Stinging nettle (Urtica dioica) grows wild in temperate regions around the world. A staple among herbalists, stinging nettle is actually one of the most nutrient-dense and tonifying herbs you can add to your wellness plan. As our soils become depleted, so are the nutrients in our food. Nettle can help replace those lost nutrients. It has been used as food, medicine, and a nourishing tonic since ancient times. You can use nettle like any other medicinal herb in a tincture, supplement or tea.
You may be most familiar with nettle when you rub up against it and get that irritating rash on your skin. Urtica comes from the Latin urere, meaning "to burn," because of its erect, bristly hairs covering the leaves and stem which sting when touched. These stinging hairs, along with the leaves’ sharply serrated edges, are distinguishing features of stinging nettle.
Stinging nettle is packed with vitamins, minerals, and trace minerals along with hefty dose of potent phytonutrients including deep-green chlorophyll and carotenoids. In fact, more than 100 chemical components have been identified in nettle, including:
• Minerals – iron, phosphorus, potassium, calcium, magnesium, manganese, copper, boron, strontium
• Vitamins - A, C, K, and B vitamins
• Phytonutrients - chlorophyll, beta-carotene, lutein, zeaxanthin, quercetin, rutin
Packed with Minerals
Nettle tea, made from dried nettle leaves, is perhaps best known for its high mineral content. The leaves are packed with more minerals, especially magnesium and calcium, than a number of other medicinal herbs. One recent study found that dried nettle leaf has more magnesium, calcium, phosphorus, potassium, boron, and strontium than dried chamomile, peppermint, sage, St. John’s wort, linden, and lemon balm.
Other Nettle Tea Benefits
In addition to its high nutrient content, results from preliminary studies show that stinging nettle has many other health-promoting properties. For example, nettle has been shown to:
• Decrease oxidative stress. The natural polyphenols in nettle leaves are thought to be responsible for the powerful antioxidant abilities of nettle tea. Oxidative stress is implicated in accelerated aging as well as many chronic diseases.
• Relieve pain. Nettle tea has analgesic effects.
• Fight infections. Nettles have antiviral, antibacterial, and antifungal effects. Nettle tea has notable antimicrobial activity against gram-positive and -negative bacteria when compared with standard and strong antimicrobial compounds.
• Decrease inflammation. Nettles work as a natural anti-inflammatory through a number of different mechanisms, such as decreasing nuclear factor kappa B (NF-kB) binding activity to DNA. Nettle extract used to treat arthritis has been shown to decrease levels of pro-inflammatory compounds such as interleukin-6 and C-reactive protein (CRP).
• Lower blood sugar, blood pressure, and cholesterol. Nettles are used in diabetics to combat high blood sugar and cardiovascular risk factors.
• Fight cancer. Nettles have a beneficial effect in prostate cancer.
• Heal stomach lining. Nettle tea helps heal the mucosal lining of the stomach in the case of ulcers or stomach irritation.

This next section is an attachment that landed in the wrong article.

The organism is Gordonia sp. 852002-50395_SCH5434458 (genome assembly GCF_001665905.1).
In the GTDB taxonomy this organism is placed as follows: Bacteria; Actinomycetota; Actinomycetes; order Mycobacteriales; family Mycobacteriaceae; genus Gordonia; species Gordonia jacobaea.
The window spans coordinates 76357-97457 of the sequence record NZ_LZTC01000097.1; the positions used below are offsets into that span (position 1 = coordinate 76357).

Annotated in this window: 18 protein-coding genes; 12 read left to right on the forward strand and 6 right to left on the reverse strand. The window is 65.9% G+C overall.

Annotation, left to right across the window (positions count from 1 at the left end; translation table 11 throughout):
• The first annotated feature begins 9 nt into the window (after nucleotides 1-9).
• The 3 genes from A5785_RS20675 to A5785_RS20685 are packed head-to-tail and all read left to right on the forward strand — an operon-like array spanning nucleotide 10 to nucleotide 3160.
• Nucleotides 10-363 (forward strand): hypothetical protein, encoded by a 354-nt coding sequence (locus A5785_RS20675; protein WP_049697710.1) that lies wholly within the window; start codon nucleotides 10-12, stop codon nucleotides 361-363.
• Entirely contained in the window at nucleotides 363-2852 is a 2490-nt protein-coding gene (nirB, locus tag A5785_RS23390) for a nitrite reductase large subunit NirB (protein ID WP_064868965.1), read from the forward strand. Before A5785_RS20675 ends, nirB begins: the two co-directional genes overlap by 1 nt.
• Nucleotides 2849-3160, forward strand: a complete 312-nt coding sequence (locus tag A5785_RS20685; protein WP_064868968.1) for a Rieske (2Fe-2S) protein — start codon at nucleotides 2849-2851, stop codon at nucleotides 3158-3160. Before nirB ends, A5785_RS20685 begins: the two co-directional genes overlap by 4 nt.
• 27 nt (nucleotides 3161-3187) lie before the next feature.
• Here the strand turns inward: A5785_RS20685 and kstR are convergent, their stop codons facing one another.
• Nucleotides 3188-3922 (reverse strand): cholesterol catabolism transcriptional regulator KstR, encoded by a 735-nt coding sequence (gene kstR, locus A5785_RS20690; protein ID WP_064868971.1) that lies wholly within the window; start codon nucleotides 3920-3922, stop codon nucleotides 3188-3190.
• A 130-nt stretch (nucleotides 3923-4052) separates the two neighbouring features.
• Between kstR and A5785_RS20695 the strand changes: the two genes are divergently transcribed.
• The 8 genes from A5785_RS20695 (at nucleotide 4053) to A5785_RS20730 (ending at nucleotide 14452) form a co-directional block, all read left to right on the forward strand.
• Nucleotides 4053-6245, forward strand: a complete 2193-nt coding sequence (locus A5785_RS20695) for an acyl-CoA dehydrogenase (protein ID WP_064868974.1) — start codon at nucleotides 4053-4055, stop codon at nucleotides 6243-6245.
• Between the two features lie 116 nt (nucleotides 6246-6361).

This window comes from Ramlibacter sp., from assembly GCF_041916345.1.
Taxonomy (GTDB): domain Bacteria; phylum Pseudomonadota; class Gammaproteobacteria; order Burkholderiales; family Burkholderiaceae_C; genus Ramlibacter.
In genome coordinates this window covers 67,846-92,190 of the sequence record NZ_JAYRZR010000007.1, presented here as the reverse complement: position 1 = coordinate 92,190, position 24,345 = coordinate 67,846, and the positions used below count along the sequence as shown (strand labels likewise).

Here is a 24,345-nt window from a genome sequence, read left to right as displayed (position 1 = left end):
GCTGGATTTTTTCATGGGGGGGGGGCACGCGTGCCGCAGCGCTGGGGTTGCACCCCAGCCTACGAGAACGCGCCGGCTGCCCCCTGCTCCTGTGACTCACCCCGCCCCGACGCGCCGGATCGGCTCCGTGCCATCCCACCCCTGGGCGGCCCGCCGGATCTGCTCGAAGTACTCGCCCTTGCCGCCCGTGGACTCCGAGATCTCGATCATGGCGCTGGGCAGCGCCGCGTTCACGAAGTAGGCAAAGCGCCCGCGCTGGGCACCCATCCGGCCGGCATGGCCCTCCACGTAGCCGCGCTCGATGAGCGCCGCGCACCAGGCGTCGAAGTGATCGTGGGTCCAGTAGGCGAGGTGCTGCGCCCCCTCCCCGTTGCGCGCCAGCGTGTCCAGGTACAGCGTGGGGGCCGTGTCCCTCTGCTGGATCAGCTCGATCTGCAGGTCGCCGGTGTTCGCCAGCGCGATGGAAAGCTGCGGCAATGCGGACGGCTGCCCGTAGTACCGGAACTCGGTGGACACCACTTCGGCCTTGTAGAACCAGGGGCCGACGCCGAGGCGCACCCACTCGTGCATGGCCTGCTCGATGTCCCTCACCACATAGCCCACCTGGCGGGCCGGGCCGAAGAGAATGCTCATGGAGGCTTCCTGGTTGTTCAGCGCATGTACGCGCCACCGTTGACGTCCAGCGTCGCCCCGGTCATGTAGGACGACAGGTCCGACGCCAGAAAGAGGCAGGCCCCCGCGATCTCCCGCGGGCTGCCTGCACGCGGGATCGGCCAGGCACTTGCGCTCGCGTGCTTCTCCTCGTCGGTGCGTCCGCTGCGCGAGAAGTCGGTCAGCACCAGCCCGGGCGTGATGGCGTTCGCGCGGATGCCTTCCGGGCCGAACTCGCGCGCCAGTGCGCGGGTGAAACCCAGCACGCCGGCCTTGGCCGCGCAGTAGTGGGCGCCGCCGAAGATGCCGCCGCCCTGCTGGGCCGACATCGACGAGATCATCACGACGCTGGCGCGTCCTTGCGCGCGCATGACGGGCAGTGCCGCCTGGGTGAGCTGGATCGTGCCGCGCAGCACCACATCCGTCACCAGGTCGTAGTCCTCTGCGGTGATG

• Treat benign prostatic hyperplasia (BPH). Nettle roots instead of the leaves are used to decrease symptoms of an enlarged prostate.
• One of the best ways to obtain nettle tea benefits is by steeping a hefty amount of the dried, cut leaves in boiling water inside a large, covered container for a long period of time.
Infusing a large amount of dried stinging nettle leaves in water for a long period of time is one of the easiest and most traditional ways to obtain nettle tea benefits.
Use ½ cup dried nettle leaves to 1 quart of water. Bring the water to a boil. Place the nettle leaves into a pan or a large ball jar (large enough to hold the quart of water). Pour the boiling water over the nettle leaves and cover. Let steep for an hour, or up to eight hours. Leaving it to steep overnight can be helpful so it’s ready to drink the next day. Strain and drink throughout the day. You can add other herbs to this infusion for more medicinal benefits or for taste. Try adding raspberry leaf if you want more hormonal balancing effects or peppermint for more digestive support. To help keep you well-hydrated this summer and to obtain a host of nettle tea benefits, make up a large batch of mineral-rich tea to keep in the refrigerator and drink it iced. Here’s a wonderful combination of nutritive herbs for drinking cold: nettle leaf, alfalfa, oat straw or horsetail, and rose hips.
The leaf of the nettle is covered in tiny hairs (trichomes) each of which has a rounded tip. The end of each hair is very brittle because of high silicon content. When brushed, the rounded tip snaps off obliquely, turning the hair into the functional equivalent of a small hypodermic syringe, giving the plant its name. This penetrates the skin allowing toxins at the base of the hair to be injected. The toxin delivered contains a range of chemicals including histamine, serotonin, LTC 4, and acetylcholine. Indigenous cultures have used nettles and the presence of these stinging hairs for urtication. Urtication is a method of deliberately stinging an area where there is musculoskeletal pain to provide it with analgesic effects. Modern science continues to study this process for things like arthirits or lower back pain. What does this plant not do is the real question.